Photo illustration by Sarina Finkelstein for MONEY; Getty Images (2)
By Alicia Adamczyk
November 16, 2016

Despite the increasing popularity of paid leave programs in the United States, a new report finds that there’s a long way to go.

Just 13% of private sector employees and 6% of low-wage workers benefit from paid family leave, according to Paid Leave for the United States (PL+US), a nonprofit that promotes the adoption of paid leave policies. More than 100 million Americans have no access to paid leave, and one in four mothers goes back to work just 10 days after giving birth, according to the report.

The report surveyed the 60 largest employers in the country, and concluded that the companies “are not doing enough” on the paid leave front. “Our findings reveal that half of the companies we could confirm have discriminatory policies that leave out fathers, adoptive parents, and low-wage employees,” it reads. Of the 60 employers surveyed, Deloitte, Bank of America, and Ernst & Young were deemed “standouts,” offering 16 weeks of fully paid parental leave for mothers, fathers, and adoptive parents.

But even some companies that do offer paid leave, such as General Electric and Amazon, provide it only to salaried workers, the report notes, indicating that it is very much an “elite benefit,” not available to hourly or low-wage workers.

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The U.S., Suriname, and Papua New Guinea are the only countries in the world that do not offer paid maternity leave. The report offers this example to signify why paid parental leave policies are important and beneficial not just for the careers of employees and wellbeing of their families, but for businesses as well:

Google provides a strong example of how an improved paid family leave policy can lead to better talent retention: their attrition rate for postpartum women was twice that for other employees – but when Google lengthened maternity leave to five months from three, and changed it from partial pay to full pay, attrition decreased by 50 percent.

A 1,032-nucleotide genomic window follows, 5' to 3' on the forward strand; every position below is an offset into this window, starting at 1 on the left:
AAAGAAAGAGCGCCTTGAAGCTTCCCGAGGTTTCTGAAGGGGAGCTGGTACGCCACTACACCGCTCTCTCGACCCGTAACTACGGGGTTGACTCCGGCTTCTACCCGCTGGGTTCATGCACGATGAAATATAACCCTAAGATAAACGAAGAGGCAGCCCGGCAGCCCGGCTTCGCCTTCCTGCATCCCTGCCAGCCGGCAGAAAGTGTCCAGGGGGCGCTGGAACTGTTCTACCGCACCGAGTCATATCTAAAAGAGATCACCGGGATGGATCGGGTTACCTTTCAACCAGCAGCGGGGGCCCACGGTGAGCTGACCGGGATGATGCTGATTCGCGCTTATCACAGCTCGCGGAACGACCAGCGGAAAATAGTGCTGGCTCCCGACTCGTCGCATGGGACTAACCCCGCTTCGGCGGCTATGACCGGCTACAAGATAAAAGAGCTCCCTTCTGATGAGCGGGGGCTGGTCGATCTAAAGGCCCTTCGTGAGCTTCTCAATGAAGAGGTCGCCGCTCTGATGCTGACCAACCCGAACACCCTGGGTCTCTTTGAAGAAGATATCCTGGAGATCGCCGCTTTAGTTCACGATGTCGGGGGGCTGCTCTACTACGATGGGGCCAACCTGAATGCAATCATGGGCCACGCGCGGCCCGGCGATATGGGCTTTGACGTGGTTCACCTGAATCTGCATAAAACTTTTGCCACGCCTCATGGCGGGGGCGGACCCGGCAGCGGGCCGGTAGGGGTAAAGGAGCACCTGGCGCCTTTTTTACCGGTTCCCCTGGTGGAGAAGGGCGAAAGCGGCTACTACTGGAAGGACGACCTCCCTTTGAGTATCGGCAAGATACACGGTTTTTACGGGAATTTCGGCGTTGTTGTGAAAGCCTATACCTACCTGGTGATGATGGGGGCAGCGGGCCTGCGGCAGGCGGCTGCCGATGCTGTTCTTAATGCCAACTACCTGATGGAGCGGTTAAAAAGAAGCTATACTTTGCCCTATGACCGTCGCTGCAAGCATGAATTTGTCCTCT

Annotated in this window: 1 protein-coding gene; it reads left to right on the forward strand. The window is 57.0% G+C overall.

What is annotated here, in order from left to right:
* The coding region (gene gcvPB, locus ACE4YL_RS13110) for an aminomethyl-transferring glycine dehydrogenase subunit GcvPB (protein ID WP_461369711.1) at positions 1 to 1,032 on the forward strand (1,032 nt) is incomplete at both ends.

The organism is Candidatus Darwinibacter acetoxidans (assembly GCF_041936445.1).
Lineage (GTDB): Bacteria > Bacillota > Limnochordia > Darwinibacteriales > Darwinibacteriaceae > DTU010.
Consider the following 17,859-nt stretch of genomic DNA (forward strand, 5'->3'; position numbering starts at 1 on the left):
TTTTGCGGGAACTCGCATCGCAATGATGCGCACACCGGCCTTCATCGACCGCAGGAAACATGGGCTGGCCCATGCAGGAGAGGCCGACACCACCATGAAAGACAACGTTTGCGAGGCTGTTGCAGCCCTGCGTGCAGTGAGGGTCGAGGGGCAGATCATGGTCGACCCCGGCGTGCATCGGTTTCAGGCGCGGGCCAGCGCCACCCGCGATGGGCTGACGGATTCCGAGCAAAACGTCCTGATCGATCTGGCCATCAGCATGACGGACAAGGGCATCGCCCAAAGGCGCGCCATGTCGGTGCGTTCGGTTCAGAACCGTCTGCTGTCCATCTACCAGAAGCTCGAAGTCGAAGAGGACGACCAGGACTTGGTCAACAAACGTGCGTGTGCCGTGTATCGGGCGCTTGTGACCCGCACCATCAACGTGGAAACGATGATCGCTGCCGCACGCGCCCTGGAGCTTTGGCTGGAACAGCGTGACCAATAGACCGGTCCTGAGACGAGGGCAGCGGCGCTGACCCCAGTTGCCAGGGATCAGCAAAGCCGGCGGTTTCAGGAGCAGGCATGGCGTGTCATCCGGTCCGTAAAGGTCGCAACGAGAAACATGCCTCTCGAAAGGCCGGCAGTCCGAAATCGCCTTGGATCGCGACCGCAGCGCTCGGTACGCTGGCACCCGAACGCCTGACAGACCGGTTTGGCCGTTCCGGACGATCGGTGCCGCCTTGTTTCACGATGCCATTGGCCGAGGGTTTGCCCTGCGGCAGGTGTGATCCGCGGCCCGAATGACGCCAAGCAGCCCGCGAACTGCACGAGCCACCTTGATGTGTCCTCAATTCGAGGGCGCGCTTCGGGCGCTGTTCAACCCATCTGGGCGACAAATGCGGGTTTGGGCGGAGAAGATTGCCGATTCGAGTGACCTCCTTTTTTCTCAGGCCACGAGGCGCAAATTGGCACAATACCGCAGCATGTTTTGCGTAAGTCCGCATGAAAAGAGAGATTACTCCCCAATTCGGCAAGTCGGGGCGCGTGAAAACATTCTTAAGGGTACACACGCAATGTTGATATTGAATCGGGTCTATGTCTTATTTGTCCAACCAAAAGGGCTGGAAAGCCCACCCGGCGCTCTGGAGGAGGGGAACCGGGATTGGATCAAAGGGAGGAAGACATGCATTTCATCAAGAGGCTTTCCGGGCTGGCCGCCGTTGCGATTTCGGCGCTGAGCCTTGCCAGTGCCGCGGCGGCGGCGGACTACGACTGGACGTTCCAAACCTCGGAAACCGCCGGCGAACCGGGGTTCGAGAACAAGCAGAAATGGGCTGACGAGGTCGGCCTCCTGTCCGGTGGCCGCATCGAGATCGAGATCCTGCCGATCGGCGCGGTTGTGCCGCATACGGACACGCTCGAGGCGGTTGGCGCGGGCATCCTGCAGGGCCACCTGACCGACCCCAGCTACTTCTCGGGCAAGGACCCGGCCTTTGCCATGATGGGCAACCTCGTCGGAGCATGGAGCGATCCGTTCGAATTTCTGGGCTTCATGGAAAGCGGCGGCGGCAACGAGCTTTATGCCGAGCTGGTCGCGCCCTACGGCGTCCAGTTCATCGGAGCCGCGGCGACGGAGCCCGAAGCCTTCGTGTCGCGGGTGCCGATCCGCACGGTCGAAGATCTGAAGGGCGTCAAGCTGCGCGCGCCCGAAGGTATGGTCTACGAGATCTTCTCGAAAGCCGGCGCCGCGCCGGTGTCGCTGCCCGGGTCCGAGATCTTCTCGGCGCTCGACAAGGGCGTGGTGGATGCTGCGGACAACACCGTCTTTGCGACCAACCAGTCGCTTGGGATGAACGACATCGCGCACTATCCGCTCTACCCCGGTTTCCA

Paid leave programs, for both men and women, were pushed by Hillary Clinton during her run for the presidency as a way to help close the gender wage gap between the sexes and help working families cope with rising childcare costs. President-elect Donald Trump also jumped onboard with a paid leave policy, proposed by his daughter Ivanka, though it only extends paid leave to women.

The best paid leave policies for the 60 largest companies U.S. according to PL+US’s report:

  • Bank of America – 16 weeks for birth and adoptive mothers and fathers
  • Citigroup – 16 weeks for birth mother, 8 weeks for birth father, 8–16 weeks for adoptive parents (16 for primary, 8 for secondary)
  • Deloitte – 16 weeks for birth and adoptive mothers and fathers
  • Ernst & Young – 16 weeks for birth and adoptive mothers and fathers
  • General Electric – 16–18 weeks for birth mothers, 6–12 weeks for birth fathers (12 if they are primary caregivers, 6 if they are secondary caregivers), 6–12 for adoptive parents (12 if they are primary caregivers, 6 if they are secondary caregivers)
  • JP Morgan Chase – 16 weeks for primary caregivers, 2 weeks for secondary caregivers (including birth and adoptive mothers and fathers)
  • Wells Fargo – 16 weeks for primary caregivers, up to 4 weeks for non-primary caregiver (including birth and adoptive mothers and fathers)

 

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